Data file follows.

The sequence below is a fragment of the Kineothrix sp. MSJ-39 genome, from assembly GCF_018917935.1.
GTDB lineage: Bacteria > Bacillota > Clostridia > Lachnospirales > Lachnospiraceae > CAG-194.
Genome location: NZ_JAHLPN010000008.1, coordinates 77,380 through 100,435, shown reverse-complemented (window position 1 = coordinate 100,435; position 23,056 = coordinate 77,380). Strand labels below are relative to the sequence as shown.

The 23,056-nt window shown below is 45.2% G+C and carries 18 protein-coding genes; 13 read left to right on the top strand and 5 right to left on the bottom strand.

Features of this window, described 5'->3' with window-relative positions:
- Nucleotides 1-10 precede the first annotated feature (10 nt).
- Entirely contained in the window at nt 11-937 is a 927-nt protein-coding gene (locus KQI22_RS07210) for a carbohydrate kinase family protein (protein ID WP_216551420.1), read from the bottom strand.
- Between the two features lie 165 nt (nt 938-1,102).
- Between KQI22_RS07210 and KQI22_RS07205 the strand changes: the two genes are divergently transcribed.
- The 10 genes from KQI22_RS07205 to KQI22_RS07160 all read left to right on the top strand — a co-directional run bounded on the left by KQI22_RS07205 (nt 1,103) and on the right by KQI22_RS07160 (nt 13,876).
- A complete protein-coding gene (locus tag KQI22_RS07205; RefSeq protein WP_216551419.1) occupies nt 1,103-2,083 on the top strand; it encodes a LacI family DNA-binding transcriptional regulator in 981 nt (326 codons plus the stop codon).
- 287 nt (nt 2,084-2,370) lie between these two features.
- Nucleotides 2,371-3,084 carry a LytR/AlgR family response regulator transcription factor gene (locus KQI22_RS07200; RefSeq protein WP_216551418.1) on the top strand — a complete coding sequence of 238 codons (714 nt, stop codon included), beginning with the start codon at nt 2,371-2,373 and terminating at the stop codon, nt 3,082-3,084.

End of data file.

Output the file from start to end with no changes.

The sequence below is a fragment of the Kineothrix sp. MSJ-39 genome, from assembly GCF_018917935.1.
GTDB lineage: Bacteria > Bacillota > Clostridia > Lachnospirales > Lachnospiraceae > CAG-194.
Genome location: NZ_JAHLPN010000008.1, coordinates 77,380 through 100,435, shown reverse-complemented (window position 1 = coordinate 100,435; position 23,056 = coordinate 77,380). Strand labels below are relative to the sequence as shown.

The 23,056-nt window shown below is 45.2% G+C and carries 18 protein-coding genes; 13 read left to right on the top strand and 5 right to left on the bottom strand.

Features of this window, described 5'->3' with window-relative positions:
- Nucleotides 1-10 precede the first annotated feature (10 nt).
- Entirely contained in the window at nt 11-937 is a 927-nt protein-coding gene (locus KQI22_RS07210) for a carbohydrate kinase family protein (protein ID WP_216551420.1), read from the bottom strand.
- Between the two features lie 165 nt (nt 938-1,102).
- Between KQI22_RS07210 and KQI22_RS07205 the strand changes: the two genes are divergently transcribed.
- The 10 genes from KQI22_RS07205 to KQI22_RS07160 all read left to right on the top strand — a co-directional run bounded on the left by KQI22_RS07205 (nt 1,103) and on the right by KQI22_RS07160 (nt 13,876).
- A complete protein-coding gene (locus tag KQI22_RS07205; RefSeq protein WP_216551419.1) occupies nt 1,103-2,083 on the top strand; it encodes a LacI family DNA-binding transcriptional regulator in 981 nt (326 codons plus the stop codon).
- 287 nt (nt 2,084-2,370) lie between these two features.
- Nucleotides 2,371-3,084 carry a LytR/AlgR family response regulator transcription factor gene (locus KQI22_RS07200; RefSeq protein WP_216551418.1) on the top strand — a complete coding sequence of 238 codons (714 nt, stop codon included), beginning with the start codon at nt 2,371-2,373 and terminating at the stop codon, nt 3,082-3,084.